The lengthy barrage by Hurricane Harvey spared few residents along the Texas coast. But it was far from an equal-opportunity storm, according to a new analysis.

Three months after Harvey, poor and minority communities are still struggling to rebuild from a storm that disproportionately affected them, and which worsened chronic issues related to inequality, according to a report released last week by the Kaiser Family Foundation and Episcopal Health Foundation.

Among the biggest hurdles for poor, often-black or Hispanic communities were limited access to affordable housing, health care and flood insurance; non-existent emotional support networks that are integral to dealing with trauma; and the loss of hourly-wage jobs and the paychecks that come with them, the report found.

“Things are stacked against low-income communities,” said Elena Marks, chief executive at the Episcopal foundation. “There’s not a fair mechanism to help people who are already vulnerable at the time when they are at their most vulnerable.”

The report, which surveyed respondents in 24 counties affected by Harvey, found that black residents were 13 percent more likely to have had their homes damaged than white residents.Meanwhile, 58 percent of low-income Hispanic residents said someone in their household lost work because of the storm — nearly triple the rate of low-income, white respondents.

The report is the latest to note the disparate ways in which natural disasters affect already-susceptible populations during and after storms.

During Harvey, for example, social media applications became critical in directing rescue operations, an approach that excluded low-income residents without access to such technology. Fears of immigration crackdowns also kept many undocumented people from seeking help.

Various federal and state programs to help poor residents, meanwhile, have been plagued by confusion and long wait lines, advocacy groups say. Thousands more are still displaced, awaiting temporary housing or financial assistance from the Federal Emergency Management Agency.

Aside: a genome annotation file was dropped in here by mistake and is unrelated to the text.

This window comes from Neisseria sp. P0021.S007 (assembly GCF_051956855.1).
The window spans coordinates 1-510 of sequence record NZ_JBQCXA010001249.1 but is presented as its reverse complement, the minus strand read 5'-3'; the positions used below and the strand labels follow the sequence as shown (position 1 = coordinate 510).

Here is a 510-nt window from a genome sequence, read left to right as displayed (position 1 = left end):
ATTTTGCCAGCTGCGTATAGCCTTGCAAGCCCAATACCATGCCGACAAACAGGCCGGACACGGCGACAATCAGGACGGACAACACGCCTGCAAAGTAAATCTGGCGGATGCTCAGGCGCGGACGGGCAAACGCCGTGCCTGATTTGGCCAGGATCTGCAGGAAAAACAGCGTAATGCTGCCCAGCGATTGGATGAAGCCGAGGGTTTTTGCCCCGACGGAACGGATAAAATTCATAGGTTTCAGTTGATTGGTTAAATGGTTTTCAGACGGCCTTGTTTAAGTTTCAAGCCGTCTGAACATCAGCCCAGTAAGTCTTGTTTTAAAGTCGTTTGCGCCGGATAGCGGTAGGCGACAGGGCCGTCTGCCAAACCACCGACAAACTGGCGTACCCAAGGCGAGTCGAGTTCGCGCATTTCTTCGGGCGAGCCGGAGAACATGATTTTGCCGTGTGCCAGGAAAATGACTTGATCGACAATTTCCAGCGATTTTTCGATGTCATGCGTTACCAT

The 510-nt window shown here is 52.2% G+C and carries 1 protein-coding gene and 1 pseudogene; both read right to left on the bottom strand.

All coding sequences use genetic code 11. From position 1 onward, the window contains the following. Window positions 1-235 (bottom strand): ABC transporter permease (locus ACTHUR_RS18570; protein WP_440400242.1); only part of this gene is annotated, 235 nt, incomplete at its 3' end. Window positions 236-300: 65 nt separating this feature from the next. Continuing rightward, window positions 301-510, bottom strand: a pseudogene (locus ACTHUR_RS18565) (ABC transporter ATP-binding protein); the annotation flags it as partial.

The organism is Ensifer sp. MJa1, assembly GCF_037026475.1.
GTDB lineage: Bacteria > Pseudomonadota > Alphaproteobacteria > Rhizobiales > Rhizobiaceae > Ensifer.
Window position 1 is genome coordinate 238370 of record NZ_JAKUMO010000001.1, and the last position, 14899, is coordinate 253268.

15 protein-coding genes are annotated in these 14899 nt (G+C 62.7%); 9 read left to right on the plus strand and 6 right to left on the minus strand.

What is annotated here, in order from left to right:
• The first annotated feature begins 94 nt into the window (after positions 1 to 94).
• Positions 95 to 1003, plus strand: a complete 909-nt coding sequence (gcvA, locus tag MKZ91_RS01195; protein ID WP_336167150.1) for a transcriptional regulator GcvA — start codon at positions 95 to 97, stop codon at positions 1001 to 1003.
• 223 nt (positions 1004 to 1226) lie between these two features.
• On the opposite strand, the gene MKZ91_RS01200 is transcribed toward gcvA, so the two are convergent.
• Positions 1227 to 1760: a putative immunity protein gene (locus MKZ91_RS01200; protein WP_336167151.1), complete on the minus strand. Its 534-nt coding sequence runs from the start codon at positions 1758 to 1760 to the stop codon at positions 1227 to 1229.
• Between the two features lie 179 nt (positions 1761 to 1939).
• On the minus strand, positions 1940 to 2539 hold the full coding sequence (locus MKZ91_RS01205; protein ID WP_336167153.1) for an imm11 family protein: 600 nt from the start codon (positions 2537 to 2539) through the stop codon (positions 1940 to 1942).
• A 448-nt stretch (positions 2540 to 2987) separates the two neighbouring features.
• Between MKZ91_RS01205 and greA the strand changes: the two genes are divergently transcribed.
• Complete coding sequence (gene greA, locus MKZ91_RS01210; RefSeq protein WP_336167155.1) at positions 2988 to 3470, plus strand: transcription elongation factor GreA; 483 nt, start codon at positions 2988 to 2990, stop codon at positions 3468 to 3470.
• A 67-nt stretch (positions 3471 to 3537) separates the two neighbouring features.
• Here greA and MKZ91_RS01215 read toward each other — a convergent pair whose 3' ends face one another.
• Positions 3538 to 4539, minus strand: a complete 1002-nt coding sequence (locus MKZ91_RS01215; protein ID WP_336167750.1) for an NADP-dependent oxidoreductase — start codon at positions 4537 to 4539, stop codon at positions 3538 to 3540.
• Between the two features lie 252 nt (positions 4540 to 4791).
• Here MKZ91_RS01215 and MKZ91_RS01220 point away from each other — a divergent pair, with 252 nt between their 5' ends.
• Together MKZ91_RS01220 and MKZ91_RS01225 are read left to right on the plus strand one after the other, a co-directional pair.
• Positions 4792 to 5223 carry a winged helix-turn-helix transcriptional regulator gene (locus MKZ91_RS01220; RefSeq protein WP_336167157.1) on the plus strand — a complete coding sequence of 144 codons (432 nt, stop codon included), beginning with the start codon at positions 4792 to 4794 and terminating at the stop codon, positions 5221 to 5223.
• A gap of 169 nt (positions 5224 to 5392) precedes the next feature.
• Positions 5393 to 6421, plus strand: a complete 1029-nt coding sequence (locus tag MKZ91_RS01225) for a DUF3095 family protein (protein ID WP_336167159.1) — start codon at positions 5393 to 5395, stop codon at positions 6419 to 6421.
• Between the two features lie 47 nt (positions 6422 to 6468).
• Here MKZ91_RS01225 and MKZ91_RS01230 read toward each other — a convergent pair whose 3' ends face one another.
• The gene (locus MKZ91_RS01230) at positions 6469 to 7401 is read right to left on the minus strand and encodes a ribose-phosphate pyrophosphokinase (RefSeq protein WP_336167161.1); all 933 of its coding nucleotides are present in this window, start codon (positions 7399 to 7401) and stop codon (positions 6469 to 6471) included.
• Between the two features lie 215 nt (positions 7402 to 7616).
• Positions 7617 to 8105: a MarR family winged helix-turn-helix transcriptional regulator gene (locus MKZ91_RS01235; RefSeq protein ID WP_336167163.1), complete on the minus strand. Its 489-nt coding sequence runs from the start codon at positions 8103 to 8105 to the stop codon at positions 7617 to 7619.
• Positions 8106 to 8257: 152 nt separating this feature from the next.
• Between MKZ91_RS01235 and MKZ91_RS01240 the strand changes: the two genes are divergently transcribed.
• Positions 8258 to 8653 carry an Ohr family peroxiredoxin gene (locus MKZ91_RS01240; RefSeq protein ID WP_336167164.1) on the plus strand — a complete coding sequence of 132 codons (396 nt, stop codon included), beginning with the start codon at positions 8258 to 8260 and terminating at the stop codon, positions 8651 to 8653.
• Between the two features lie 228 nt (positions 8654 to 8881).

In Harris County, $36 million has been given to non-profits through the Hurricane Harvey Relief Fund started by Houston Mayor Sylvester Turner and County Judge Ed Emmett.

Turner spokesman Alan Bernstein said Monday that another $64 million will be distributed in the coming weeks, which he called “a significant way of addressing inequalities exacerbated by the flood.”

In October, Turner announced a partnership aimed at employing Houstonians on local infrastructure repair projects.

Those are each good things, Marks said, adding that it’s important to remember that social and economic inequities did not begin with Harvey.

“A lot of people say, ‘Oh gosh, look at this Harvey data,’” Marks said. “But (poor communities) had these disadvantages before Harvey. What Harvey did was give them new things to be even more disadvantaged about.”
“How,” she asked, “do you build the kinds of communities with individuals, families and institutions, so that when the next bad thing happens, the same groups of people are not always worse off? If it’s not a flood, it’ll be something else.”

Turner’s office earlier this year announced the Complete Communities initiative to targets five low-income neighborhoods for development. That program was welcomed by advocacy groups, but also has been criticized for its low funding levels and lack of a time line for implementation.

“(Turner) definitely has a passion for this, but this type of undertaking can’t get done by passion alone,” Chrishelle Palay, Houston co-director of the Texas Low Income Housing Information Service, when the city initiative was announced in April. “It’s going to take a truly comprehensive effort and a commitment of hundreds of millions of public dollars to really get this done.”

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